To dig deep into what made people tick, she would even set up situations which revealed what she needed to know. An instance of that was the hate party she hosted for supposed friend Pati Hill.
All that comes tumbling out of Arthur Lubow's biography "Diane Arbus: Portrait of a Photographer." It's totally documented and even has an index. That all comes to 734 pages, which you can order here from Amazon.
Arbus did experience success through her photography - both commercial and aesthetic. Along the way, though, her demons got the upper hand and she committed suicide. Could being "authentic," as we say now, have saved her? That's an arrogant question. We know so little about mood disorders.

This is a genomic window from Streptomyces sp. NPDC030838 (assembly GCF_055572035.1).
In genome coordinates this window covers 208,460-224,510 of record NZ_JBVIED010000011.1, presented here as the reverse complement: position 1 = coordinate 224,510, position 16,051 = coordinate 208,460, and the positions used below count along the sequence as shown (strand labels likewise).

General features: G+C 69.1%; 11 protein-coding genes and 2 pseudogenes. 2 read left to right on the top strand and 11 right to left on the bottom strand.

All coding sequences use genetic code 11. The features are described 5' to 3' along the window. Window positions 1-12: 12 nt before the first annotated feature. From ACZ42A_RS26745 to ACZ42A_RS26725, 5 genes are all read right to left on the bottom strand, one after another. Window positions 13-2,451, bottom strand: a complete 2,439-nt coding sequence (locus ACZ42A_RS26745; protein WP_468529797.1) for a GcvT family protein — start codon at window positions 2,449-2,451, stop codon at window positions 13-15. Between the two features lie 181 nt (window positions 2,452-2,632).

In her manipulative ways, Arbus wasn't different from myriad strivers in the arts. When I was in novel in college, I came across how James Joyce would play with people so that he could elicit a reaction, then study it. Of course, it made copy for his novels.
But it wasn't until graduate school that I fell under the spell of a Machiavellian type who fancied himself a budding film-maker. You bet, he set he up. That's when I got it: Beware ambitious artistic types. Yes, they are interesting. But unsafe, in any kind of relationship. Eventually, he made it as a university professor of film, not a brandname film-maker himself. From acquaintances, though, I learned that he never did stop playing with people.